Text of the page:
Sunday, October 29, 2017

Big Picture Science for October 30, 2017 - Venom Diagram

Big Picture Science - Venom Diagram

We all get defensive sometimes.  For some animals, evolution has provided a highly effective mechanism for saying “back off!”.  A puncture by a pair of venom-filled fangs gets the point across nicely.

But one animal’s poison may be another’s cure.  Some dangerous critters churn out compounds that can be synthesized into life-saving drugs.

Meet the spiny, fanged, and oozing creatures who could help defend us against such illnesses as hypertension and kidney disease.

Plus, the King of Pain - a scientist who has been stung by more than 80 species of insects in his pursuit of a better understanding of venom’s biochemistry.  Find out which winged stinger scored the highest on his pain index.

And, why the drug we need most may come from the quietest members of the biosphere: turning to plants for a new generation of antibiotics.


This encore podcast was first released on 10/03/2016

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You can listen to this and other episodes at, and be sure to check out Blog Picture Science, the companion blog to the radio show.

Monday, October 23, 2017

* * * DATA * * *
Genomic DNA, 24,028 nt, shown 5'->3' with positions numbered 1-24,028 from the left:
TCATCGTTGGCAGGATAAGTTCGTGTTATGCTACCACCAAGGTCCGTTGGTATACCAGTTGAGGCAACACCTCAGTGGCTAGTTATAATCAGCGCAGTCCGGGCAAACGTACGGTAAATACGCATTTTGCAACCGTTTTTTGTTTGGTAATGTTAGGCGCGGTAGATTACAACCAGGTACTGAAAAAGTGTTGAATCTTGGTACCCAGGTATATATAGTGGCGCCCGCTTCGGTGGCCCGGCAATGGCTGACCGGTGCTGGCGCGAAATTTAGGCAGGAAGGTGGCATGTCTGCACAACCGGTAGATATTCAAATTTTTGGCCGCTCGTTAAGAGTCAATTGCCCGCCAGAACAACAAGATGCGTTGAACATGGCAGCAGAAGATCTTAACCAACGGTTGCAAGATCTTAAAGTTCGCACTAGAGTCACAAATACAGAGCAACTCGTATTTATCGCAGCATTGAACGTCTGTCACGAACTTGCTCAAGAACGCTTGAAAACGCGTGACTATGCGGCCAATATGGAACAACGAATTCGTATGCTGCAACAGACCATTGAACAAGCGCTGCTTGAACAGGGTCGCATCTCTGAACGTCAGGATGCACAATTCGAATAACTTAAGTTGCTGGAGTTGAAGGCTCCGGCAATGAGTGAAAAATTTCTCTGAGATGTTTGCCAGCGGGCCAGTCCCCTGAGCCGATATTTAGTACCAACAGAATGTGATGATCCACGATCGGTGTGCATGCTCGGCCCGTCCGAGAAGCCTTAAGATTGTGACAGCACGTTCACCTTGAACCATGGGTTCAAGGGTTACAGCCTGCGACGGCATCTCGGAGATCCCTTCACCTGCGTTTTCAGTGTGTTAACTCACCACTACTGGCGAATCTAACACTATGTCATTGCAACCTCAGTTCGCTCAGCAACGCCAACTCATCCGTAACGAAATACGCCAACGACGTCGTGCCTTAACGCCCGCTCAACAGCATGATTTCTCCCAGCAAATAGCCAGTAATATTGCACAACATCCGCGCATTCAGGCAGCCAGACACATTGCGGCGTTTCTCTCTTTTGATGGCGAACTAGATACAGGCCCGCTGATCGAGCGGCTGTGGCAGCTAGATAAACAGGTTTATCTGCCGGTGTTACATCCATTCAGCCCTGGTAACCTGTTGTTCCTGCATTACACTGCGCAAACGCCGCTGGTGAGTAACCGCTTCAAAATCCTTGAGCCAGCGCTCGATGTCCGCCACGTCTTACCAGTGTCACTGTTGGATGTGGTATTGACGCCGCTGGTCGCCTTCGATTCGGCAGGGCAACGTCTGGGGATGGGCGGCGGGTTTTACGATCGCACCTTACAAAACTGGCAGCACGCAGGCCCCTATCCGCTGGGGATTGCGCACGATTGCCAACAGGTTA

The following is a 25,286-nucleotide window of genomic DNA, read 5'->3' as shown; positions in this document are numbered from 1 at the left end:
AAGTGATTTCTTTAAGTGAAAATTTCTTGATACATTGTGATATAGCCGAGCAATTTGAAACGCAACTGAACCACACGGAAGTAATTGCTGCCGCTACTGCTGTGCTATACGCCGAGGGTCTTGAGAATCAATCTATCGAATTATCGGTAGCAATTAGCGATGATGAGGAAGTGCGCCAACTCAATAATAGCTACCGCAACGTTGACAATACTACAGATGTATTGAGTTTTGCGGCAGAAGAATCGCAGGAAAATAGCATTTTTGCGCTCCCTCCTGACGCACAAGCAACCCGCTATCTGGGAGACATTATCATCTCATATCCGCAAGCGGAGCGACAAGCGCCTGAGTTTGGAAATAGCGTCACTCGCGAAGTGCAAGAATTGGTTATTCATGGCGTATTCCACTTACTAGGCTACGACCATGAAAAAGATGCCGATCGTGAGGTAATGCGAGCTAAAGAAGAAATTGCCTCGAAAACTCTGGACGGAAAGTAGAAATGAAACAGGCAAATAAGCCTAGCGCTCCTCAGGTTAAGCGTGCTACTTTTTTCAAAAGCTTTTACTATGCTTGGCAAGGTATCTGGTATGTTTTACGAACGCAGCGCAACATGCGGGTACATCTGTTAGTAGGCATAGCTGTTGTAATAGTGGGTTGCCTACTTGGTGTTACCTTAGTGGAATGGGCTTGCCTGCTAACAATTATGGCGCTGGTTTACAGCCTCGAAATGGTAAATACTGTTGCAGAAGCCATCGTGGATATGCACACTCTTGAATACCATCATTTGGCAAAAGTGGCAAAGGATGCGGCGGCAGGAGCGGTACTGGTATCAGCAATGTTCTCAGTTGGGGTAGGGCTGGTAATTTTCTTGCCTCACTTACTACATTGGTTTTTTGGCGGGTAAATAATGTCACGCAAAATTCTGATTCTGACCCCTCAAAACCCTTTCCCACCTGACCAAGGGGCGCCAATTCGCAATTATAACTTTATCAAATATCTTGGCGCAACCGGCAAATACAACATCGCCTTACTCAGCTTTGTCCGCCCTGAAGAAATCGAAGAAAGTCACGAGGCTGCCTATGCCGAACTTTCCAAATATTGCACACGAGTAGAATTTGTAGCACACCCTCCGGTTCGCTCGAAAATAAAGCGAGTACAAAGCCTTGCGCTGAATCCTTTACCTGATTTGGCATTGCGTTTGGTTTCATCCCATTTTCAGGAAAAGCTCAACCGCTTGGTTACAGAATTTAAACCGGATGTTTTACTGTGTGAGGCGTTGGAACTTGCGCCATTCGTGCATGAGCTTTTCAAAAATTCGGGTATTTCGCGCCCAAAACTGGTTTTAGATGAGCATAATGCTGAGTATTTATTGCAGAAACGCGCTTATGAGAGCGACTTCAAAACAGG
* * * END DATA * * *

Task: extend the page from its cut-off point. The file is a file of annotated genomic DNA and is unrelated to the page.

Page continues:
Geomagnetic Storms Likely This Week

Source - Space Weather News for Oct. 23, 2017:

GEOMAGNETIC STORMS PREDICTED (G2-CLASS): A large hole has opened in the sun's atmosphere, and it is spewing a stream of solar wind toward Earth. Estimated time of arrival: Oct. 24th. First contact with the gaseous material is expected to produce minor G1-class geomagnetic storms, intensifying to moderately strong G2-class storms on Oct. 25th as Earth moves deeper into the stream. Arctic sky watchers can expect to witness bright auroras. The lights could descend to lower latitudes as well, with sightings in northern-tier US states along a line from Maine to Washington.

Visit for more information and updates

Above: A gaseous canyon more than 700,000 km long cleaves the face of the sun. This image, based on data from NASA's Solar Dynamics Observatory, shows the jagged structure directly facing Earth on Oct. 22nd.

Sunday, October 22, 2017

Big Picture Science for October 23, 2017 - Sex Post Facto

Big Picture Science - Sex Post Facto

ENCORE: Birds do it, bees do it, but humans may not do it for much longer.  At least not for having children.  Relying on sex to reproduce could be supplanted by making babies in the lab, where parents-to-be can select genomes that will ensure ideal physical and behavioral traits.

Men hoping to be fathers should act sooner rather than later.  These same advancements in biotechnology could allow women to fertilize their own eggs, making the need for male sperm obsolete.

Meanwhile, some animals already reproduce asexually.  Find out how female African bees can opt to shut out male bees intent on expanding the hive.

Will engineering our offspring have a down side?  Sex creates vital genetic diversity, as demonstrated by evolution of wild animals in urban areas.  Find out how birds, rodents and insects use sex in the city to adapt and thrive.